How to “Healthify” Pizza, Tacos, Alcohol & Dessert

So, you’ve committed to a healthy diet and things are going swimmingly so far. (Yassss!) You’re feeling good–more energetic. Maybe you’ve even dropped a few pounds. Then your friends invite you to meet them at your local pizza place for slices and beer. Now what?

The Yes Health Coaches to the rescue! Because life simply isn’t complete without pizza, tacos, drinks and dessert, here are their tips for how to order your guilty pleasures without completely kicking your healthy eating habits to the curb.

Pizza 

  • Pizza is calorically dense and can be tough on your blood sugar, so keep it to two small thin-crust slices, tops.
  • Some restaurants offer “whole grain” crust, although keep in mind it’s usually a mix of whole grain and refined, white flour.
  • A slice of pizza is not really a balanced meal. (We, too, are sad about this.) To make it so:
  • Order a large salad, veggie dish or lots of veggie toppings (just be sure to pass on the fried ones). The more veggies the better!
  • Add some extra protein–think chicken or ground meat and skip the pepperoni, sausage and bacon. (Albeit tasty, these are lower in protein and send your meal’s sodium content sky high.)
  • Consider foregoing the crust and just eating the toppings and cheese off the crust. (Remember to still keep it to two slices’ worth of toppings. The fat and calories in the cheese add up fast!)
  • Note: High-protein vegan pizza options in restaurants can be challenging. The vegan cheese might have little to no protein unless it’s made from nuts or tofu. Meat substitutes (Tofurky, TVP, seitan, etc.) vary widely in terms of quality ingredients and protein content, and in most cases anyone who needs to avoid soy or gluten will be out of luck.

Tacos

    • Avoid anything deep-fried. (This, sadly, includes tortilla chips.) Ask your server if they have vegetables (jicama, radishes, bell pepper, etc.) to dip in your salsa or guac instead.
    • Pick ONE carb source; e.g., if you’re getting tacos with corn tortillas, keep it to two tortillas and skip the rice and beans, or go for a “naked burrito” in a bowl (no tortilla) and have ½ cup of combined rice (ideally brown) and beans. 
    • It’s best to skip flour tortillas altogether. (They’re a huge carb bomb!)
    • Try a broth-based soup or ceviche as an appetizer. This will fill you up so you’ll be more inclined to save half your meal for later. (Tip: ask for a to-go box when you order and pack up half your meal when it arrives.)
    • Go for fajitas. This high-protein dish usually comes with lots of veggies. If you have them with corn tortillas, keep it to two.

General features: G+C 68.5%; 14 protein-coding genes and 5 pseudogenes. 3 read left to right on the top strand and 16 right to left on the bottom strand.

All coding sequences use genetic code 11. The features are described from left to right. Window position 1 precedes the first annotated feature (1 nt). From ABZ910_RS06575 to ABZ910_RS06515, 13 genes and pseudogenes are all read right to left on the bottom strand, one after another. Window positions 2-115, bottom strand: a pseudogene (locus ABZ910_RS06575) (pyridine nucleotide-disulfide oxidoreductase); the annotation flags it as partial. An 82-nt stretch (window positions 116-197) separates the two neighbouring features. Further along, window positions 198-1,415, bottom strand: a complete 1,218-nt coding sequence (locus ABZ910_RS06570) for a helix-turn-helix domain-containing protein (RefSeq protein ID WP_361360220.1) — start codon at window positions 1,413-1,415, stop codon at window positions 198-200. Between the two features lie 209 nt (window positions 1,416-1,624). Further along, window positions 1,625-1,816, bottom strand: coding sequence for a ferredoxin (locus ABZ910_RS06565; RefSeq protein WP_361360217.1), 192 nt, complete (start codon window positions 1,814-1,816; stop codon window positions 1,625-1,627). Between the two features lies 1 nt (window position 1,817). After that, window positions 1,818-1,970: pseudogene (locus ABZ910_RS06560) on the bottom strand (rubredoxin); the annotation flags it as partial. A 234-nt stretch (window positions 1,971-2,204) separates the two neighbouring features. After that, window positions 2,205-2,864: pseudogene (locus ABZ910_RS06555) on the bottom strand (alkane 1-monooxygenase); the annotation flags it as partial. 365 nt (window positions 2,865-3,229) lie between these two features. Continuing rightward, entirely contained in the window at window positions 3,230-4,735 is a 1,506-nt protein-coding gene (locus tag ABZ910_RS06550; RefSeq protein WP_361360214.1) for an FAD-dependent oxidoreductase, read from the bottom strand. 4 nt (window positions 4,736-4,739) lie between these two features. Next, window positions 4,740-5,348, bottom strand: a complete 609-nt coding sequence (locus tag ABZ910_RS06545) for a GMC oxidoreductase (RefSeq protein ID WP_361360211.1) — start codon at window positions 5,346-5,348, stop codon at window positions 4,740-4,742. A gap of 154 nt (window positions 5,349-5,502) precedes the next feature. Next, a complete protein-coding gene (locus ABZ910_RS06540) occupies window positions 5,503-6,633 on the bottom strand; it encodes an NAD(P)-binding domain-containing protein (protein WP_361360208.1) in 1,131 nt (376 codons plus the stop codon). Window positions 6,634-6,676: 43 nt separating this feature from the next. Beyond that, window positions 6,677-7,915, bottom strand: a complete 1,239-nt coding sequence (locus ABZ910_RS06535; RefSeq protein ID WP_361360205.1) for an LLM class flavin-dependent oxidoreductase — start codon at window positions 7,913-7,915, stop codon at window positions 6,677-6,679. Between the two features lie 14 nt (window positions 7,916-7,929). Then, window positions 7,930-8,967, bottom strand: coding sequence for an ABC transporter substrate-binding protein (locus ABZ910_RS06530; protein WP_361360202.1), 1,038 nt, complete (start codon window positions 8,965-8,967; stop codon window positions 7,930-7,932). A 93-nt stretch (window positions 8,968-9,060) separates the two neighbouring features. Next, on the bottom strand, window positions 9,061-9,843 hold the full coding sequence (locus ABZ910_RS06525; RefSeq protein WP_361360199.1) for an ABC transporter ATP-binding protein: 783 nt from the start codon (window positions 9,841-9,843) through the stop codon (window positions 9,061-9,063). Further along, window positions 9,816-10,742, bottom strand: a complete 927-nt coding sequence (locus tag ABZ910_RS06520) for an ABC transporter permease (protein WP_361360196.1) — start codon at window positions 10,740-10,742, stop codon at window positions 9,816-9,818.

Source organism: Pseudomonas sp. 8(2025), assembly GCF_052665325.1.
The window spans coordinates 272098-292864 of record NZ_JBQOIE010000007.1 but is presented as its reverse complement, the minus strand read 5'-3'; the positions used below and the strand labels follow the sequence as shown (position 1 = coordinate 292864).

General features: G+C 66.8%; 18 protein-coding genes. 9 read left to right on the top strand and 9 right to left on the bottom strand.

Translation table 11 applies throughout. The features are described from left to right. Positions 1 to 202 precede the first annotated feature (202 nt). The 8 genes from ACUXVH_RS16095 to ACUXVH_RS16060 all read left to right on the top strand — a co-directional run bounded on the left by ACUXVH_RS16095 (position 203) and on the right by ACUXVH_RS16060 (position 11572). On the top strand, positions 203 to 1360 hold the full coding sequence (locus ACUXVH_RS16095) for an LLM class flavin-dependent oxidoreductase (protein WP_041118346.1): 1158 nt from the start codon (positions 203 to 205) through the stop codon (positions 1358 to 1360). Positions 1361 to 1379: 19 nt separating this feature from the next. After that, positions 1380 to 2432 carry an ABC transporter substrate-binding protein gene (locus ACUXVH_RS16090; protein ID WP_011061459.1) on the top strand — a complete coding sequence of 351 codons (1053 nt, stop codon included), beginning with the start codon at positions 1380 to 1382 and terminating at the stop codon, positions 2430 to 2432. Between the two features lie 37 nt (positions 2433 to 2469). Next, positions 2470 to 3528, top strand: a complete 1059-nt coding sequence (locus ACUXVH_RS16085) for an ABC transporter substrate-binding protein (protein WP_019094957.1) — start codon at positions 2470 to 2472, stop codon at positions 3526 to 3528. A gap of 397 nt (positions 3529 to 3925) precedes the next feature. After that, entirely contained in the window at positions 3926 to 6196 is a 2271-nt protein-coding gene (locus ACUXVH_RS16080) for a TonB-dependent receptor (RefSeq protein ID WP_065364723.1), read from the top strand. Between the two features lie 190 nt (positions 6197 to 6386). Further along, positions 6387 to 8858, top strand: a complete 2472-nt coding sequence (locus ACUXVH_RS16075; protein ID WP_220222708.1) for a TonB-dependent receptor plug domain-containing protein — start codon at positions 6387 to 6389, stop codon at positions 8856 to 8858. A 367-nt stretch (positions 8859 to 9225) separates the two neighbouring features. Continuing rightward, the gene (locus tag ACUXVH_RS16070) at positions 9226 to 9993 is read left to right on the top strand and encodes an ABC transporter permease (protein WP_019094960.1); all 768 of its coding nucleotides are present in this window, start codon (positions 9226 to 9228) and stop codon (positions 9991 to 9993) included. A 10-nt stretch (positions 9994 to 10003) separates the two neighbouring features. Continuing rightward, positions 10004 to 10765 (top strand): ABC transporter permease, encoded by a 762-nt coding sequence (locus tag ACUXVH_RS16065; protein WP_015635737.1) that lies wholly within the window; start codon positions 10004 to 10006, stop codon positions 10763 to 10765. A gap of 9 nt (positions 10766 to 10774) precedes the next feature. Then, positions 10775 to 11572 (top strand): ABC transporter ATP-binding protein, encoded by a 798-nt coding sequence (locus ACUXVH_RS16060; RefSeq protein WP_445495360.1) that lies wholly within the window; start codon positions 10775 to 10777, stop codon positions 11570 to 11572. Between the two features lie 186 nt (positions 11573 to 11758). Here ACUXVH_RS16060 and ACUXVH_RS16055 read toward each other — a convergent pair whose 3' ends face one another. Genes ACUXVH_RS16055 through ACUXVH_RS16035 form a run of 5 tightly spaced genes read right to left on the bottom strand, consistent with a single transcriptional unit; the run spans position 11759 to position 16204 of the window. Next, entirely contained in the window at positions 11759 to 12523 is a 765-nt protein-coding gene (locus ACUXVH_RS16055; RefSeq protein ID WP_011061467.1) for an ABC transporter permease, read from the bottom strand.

• If you really want more than two tacos, order four and take the filling from two of the tacos and add it to the other two.
    • If the tacos come with a “double layer” of corn tortillas, remove the outer layer
  • For an extra low-carb option, ask for lettuce leaves in place of tortillas. This adds extra veggie to the mix, and no need to limit yourself to just two lettuce leaves! 😉 

Alcohol

  • If you do have alcohol, make sure it’s with a meal. Pairing it with protein, fiber and fat will help lessen the effects of the alcohol on your blood sugar.
  • Moderation is key. Do your best to stick to one drink. A glass of light beer, 4 ounces of red wine or 1 ounce of your liquor of choice with club soda and a splash of fruit juice are all good options.
  • Keep your meal low-carb. Your body will use the “alcohol calories” for energy first, so any extra carb calories are more likely to be stored as fat, rather than used as energy.
  • Skip the extra sugary drinks (i.e. margaritas, pina coladas, mojitos, etc.) and cocktails in which soda or fruit juice are the main mixer.
  • If you’re really craving a higher-sugar drink, order the smallest size possible and call it dessert. Avoid simple carbs the rest of the day.

Dessert

  • A smart way to fit dessert into your diet is by “budgeting” for it. Stick to whole-foods-based, balanced meals that emphasize lean protein and fiber, and skip added sugar and simple carbohydrates (e.g., “whites,” such as white bread, pasta, rice, crackers, etc.). This will free up more “carb wiggle room” for the dessert of your choice.
  • Only have dessert after a meal. The protein, fiber and fat from your meal will not only offset the blood sugar impact, but will also make portion control easier.
  • Keep the portion size small, or plan to share it.
  • Work in a little extra exercise that day so you’ll have a greater “calories-in” budget.
  • Take a walk afterwards to keep your blood sugar level in check.

 


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